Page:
And when I expressed what is, perhaps, my greatest fear of asking for help (no longer having value for the company because someone else has to do some of my work), he was quick to reassure that not only would he not feel that way about me, but that he has plenty of substantive, high-value lawyering work for me to do once some of the stressful, lower-value procedural work is handed off to someone else. He then committed to do whatever is necessary to get me that help, including lobbying with the CEO and board for the necessary exception to add headcount and finding the budget to pay for it.

It’s not a silver-bullet solution to my sleep problem and it will take time to implement. But just hearing him admit to, and apologize for, the extraordinary stress and offer to help fix it was a huge relief. It validates what I’ve been experiencing and lets me know that I’m not crazy for feeling as I do.

And all it took was the courage to be vulnerable about an aspect of my professional identity that I’ve always held internally out of fear it would be derided or exploited: fear of being useless. It’s good to know my contribution is seen and my value as an employee is secure. It’s also nice to think that soon I’ll get some relief and have new and different responsibilities with opportunities to add value in new ways. That’s a really great thing.

Happy holidays, friends! I hope you all receive validation, support and opportunities to shine in your every endeavor.

What if…

I’m weary. The kind of bone-deep tired from lack of sleep that makes me feel like I’m walking around with only half a brain through a dark fog that blurs everything into a grainy, indistinct mess. But also so the kind of impatient fatigue that makes me want to give up fighting against everything, capitulate to the sloppy, lazy, incompetence of the people around me and leave them to suffer the consequences of their own ineptitude without the heroic efforts I and my team put in to save them from themselves.

I’m genuinely striving to reframe my experience, get into a more positive, patient, tolerant mind-set. That’s my commitment to myself, my goal, and the core of my personal growth work. But I’m in a trough in the up-down rhythm of life, I guess, because it seems I have made no progress despite concerted effort every day.

Today, chatting with my boss about some of the hard work we’ve been doing together for weeks on end, he acknowledged that he was in a really negative place and regretted that his comments and attitude have added to my stress. My reaction, not as guarded or carefully phrased as it could have been, was to acknowledge that I was feeling the same way and that I hate it and hate not being able to control my reactions to stress and frustration the way I usually do. I told him I was putting a lot of faith in my upcoming time off for the Thanksgiving holiday giving me the distance, perspective and rest I need to get my head right.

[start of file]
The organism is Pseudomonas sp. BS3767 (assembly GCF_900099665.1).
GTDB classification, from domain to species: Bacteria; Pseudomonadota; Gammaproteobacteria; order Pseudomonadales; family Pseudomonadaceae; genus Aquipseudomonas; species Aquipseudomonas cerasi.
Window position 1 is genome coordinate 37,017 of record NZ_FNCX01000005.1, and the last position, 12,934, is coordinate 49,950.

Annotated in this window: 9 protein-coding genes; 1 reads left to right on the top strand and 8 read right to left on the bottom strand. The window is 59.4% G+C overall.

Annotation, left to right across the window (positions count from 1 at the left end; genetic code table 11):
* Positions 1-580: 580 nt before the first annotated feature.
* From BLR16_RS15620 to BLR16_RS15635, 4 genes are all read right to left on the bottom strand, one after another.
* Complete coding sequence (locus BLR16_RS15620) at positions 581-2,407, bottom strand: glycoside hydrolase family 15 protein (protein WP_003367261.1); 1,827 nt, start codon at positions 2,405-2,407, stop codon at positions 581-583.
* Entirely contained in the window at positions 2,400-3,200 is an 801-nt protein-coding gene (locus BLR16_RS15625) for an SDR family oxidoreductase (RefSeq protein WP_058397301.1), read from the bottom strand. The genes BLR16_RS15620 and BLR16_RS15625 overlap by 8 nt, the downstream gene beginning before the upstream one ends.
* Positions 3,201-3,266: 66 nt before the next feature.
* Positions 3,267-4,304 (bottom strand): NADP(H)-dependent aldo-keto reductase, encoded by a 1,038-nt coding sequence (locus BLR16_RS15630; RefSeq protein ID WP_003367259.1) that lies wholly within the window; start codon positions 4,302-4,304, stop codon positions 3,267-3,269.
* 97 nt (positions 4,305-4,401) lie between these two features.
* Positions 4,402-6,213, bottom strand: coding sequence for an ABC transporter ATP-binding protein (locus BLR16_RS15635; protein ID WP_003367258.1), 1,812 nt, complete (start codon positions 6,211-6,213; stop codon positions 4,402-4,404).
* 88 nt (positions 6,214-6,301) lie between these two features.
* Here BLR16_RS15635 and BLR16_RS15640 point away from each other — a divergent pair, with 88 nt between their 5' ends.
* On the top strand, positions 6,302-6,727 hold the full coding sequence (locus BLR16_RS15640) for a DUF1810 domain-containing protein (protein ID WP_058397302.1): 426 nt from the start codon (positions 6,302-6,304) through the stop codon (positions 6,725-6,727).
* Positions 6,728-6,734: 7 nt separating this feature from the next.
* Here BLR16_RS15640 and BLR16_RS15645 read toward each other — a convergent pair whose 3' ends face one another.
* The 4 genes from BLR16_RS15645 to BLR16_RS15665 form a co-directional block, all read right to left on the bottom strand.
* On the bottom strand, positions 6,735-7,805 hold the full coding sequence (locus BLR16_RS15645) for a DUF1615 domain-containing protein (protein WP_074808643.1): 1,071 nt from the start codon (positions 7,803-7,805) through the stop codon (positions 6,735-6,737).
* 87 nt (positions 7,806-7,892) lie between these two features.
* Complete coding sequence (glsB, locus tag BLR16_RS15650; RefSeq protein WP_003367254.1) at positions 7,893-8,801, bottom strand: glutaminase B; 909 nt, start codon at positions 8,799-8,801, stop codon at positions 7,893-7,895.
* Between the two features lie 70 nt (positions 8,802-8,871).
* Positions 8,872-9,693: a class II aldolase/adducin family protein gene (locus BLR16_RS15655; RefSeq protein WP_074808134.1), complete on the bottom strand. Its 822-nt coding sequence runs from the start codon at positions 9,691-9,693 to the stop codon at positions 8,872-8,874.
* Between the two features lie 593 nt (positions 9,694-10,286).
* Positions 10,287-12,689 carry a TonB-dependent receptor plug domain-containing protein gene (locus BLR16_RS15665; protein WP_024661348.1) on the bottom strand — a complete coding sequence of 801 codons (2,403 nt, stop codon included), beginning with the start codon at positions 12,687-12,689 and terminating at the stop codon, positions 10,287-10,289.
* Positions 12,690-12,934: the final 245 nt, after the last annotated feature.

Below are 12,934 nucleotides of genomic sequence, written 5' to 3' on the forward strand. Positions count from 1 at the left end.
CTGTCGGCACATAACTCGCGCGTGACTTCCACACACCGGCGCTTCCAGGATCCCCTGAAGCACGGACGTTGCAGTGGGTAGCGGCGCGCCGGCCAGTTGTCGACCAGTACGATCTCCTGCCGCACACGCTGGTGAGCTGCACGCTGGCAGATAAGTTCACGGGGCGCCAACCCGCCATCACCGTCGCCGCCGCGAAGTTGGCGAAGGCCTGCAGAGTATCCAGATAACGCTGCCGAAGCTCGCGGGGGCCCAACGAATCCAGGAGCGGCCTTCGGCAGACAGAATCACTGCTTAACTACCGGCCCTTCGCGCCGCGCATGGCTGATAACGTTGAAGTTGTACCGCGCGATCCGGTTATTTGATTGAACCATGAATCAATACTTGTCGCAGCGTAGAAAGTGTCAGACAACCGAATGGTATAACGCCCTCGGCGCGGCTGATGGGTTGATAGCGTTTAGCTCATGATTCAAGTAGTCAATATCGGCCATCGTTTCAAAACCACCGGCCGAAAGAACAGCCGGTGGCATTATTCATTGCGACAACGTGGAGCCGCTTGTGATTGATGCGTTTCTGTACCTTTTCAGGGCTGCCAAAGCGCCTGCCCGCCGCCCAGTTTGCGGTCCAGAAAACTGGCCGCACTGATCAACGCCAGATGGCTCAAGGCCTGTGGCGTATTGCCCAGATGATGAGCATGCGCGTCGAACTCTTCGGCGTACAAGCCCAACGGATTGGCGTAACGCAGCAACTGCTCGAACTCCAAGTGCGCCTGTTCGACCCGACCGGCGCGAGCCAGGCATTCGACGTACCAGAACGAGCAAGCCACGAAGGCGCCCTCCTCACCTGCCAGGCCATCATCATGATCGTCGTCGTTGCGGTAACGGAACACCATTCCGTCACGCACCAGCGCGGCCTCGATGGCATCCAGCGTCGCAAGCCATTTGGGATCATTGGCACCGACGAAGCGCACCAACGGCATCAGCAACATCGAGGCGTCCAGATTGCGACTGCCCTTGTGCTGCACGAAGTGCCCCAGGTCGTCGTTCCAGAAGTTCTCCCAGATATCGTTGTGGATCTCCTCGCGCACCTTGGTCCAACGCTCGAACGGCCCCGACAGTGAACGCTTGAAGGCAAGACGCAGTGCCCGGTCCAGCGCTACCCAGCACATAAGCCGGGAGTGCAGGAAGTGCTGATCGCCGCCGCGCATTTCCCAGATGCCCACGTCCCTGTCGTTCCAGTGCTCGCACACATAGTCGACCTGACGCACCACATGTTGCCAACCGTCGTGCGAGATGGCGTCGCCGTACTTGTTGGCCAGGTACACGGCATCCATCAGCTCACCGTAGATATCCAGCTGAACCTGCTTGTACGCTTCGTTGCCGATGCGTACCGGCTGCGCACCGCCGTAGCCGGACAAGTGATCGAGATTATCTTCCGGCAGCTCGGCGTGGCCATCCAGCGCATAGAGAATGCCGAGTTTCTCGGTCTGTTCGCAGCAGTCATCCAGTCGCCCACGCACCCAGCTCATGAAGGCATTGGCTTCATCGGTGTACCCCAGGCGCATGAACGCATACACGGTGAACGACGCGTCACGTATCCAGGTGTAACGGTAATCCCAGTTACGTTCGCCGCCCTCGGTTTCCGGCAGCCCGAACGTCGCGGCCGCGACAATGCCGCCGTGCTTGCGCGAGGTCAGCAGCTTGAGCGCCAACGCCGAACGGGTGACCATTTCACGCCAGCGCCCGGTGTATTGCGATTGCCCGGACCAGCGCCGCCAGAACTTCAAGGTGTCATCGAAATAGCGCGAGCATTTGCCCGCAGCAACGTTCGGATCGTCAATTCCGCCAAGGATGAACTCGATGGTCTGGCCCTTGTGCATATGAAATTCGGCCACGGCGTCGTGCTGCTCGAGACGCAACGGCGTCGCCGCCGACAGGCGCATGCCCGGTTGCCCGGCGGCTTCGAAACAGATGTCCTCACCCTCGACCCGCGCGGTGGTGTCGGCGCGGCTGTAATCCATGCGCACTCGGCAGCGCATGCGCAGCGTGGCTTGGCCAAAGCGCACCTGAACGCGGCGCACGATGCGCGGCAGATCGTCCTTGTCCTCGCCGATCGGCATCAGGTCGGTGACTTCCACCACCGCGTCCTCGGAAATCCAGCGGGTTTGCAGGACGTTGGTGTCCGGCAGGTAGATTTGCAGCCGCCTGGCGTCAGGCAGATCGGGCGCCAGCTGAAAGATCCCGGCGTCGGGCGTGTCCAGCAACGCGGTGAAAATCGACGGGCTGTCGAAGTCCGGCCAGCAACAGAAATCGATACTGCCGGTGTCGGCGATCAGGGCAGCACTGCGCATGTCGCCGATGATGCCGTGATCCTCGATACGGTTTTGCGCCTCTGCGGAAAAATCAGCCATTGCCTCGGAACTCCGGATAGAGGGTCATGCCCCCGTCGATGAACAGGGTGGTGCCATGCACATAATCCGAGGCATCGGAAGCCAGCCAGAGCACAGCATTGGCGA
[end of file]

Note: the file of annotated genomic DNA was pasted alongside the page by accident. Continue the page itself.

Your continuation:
But what if it doesn’t?

I’ve noticed how irritable, quick to snap, and more prone to profanity I’ve become over the last few months. It coincides, in my mind, with the start of my insomnia in the summer. Even though work stress and frustration was already high – this has been a really hard year at work – none of that was out of control when I was still sleeping. It’s only been since my sleep fell into the ditch that I’ve been biting salespeople’s heads off, telling sales operations leaders to figure out how to do things themselves, telling people to use their own brains and not rely on mine, and letting swear words creep into my language in delivering these biting diatribes. In short, I have witnessed a marked decline in the civility and politeness that has been my professional and personal habit for decades.

I don’t like this version of me very much.

And what’s so frustrating and galling is that I work really hard to not let this not-so-pleasant version of me get loose or stay loose when it does, but I don’t seem to have any success controlling it anymore. I just don’t have it in me to be charitable to the stupid, or to compensate for the inept. And I don’t seem to really care if my weariness-induced withdrawal causes them to suffer where they wouldn’t have if I’d made that effort.

What if a week’s vacation and visit with family doesn’t restore that charity and energy and will to help? What if I can’t get it back now that I’ve let it go?

What if this is who I am now, this burnt-out curmudgeon that nobody, not even me, likes or wants to be around?

Lessons in Self-Talk

I’ve written a fair bit on this blog about my efforts at personal growth and self discovery. Some of what I’ve covered deals with the insecurities with which I still struggle, despite all of the hard, intentional work I’ve done to be the best version of myself. I call the source of those insecurities my internal critic, because it’s my own voice that’s raging at me.

That internal critic isn’t easy to slay. It rears its poisonous head and spews the most shocking invective into my tender, impressionable psyche when I’m at my most vulnerable. Stress, sleep deprivation, nervousness, performing in unfamiliar circumstances, exercising new skills — these are some of the things that leave me exposed to the inner jerk’s most insidious evil. And when I’m in that state, I have very little ability to overcome, silence, and escape that internal saboteur.